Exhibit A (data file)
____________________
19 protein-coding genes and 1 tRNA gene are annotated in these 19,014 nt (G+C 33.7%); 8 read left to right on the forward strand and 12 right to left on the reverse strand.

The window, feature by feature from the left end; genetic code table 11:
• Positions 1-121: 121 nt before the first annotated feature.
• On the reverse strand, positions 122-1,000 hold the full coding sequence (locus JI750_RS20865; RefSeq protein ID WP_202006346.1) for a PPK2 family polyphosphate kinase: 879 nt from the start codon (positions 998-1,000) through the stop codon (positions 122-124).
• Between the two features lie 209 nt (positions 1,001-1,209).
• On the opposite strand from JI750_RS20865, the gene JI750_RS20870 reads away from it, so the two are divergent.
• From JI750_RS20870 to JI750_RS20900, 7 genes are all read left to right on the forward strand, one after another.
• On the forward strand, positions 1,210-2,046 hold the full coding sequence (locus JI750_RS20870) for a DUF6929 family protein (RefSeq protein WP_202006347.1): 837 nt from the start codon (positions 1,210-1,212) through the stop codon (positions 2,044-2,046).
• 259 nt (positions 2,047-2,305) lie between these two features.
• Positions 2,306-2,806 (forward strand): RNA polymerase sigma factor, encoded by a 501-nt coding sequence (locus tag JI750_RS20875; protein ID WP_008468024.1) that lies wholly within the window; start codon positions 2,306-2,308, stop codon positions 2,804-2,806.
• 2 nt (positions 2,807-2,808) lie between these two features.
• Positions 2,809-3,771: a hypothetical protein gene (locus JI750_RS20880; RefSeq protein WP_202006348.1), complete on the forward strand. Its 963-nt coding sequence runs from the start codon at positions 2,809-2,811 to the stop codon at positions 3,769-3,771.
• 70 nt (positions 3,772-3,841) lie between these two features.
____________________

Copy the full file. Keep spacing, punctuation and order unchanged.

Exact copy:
19 protein-coding genes and 1 tRNA gene are annotated in these 19,014 nt (G+C 33.7%); 8 read left to right on the forward strand and 12 right to left on the reverse strand.

The window, feature by feature from the left end; genetic code table 11:
• Positions 1-121: 121 nt before the first annotated feature.
• On the reverse strand, positions 122-1,000 hold the full coding sequence (locus JI750_RS20865; RefSeq protein ID WP_202006346.1) for a PPK2 family polyphosphate kinase: 879 nt from the start codon (positions 998-1,000) through the stop codon (positions 122-124).
• Between the two features lie 209 nt (positions 1,001-1,209).
• On the opposite strand from JI750_RS20865, the gene JI750_RS20870 reads away from it, so the two are divergent.
• From JI750_RS20870 to JI750_RS20900, 7 genes are all read left to right on the forward strand, one after another.
• On the forward strand, positions 1,210-2,046 hold the full coding sequence (locus JI750_RS20870) for a DUF6929 family protein (RefSeq protein WP_202006347.1): 837 nt from the start codon (positions 1,210-1,212) through the stop codon (positions 2,044-2,046).
• 259 nt (positions 2,047-2,305) lie between these two features.
• Positions 2,306-2,806 (forward strand): RNA polymerase sigma factor, encoded by a 501-nt coding sequence (locus tag JI750_RS20875; protein ID WP_008468024.1) that lies wholly within the window; start codon positions 2,306-2,308, stop codon positions 2,804-2,806.
• 2 nt (positions 2,807-2,808) lie between these two features.
• Positions 2,809-3,771: a hypothetical protein gene (locus JI750_RS20880; RefSeq protein WP_202006348.1), complete on the forward strand. Its 963-nt coding sequence runs from the start codon at positions 2,809-2,811 to the stop codon at positions 3,769-3,771.
• 70 nt (positions 3,772-3,841) lie between these two features.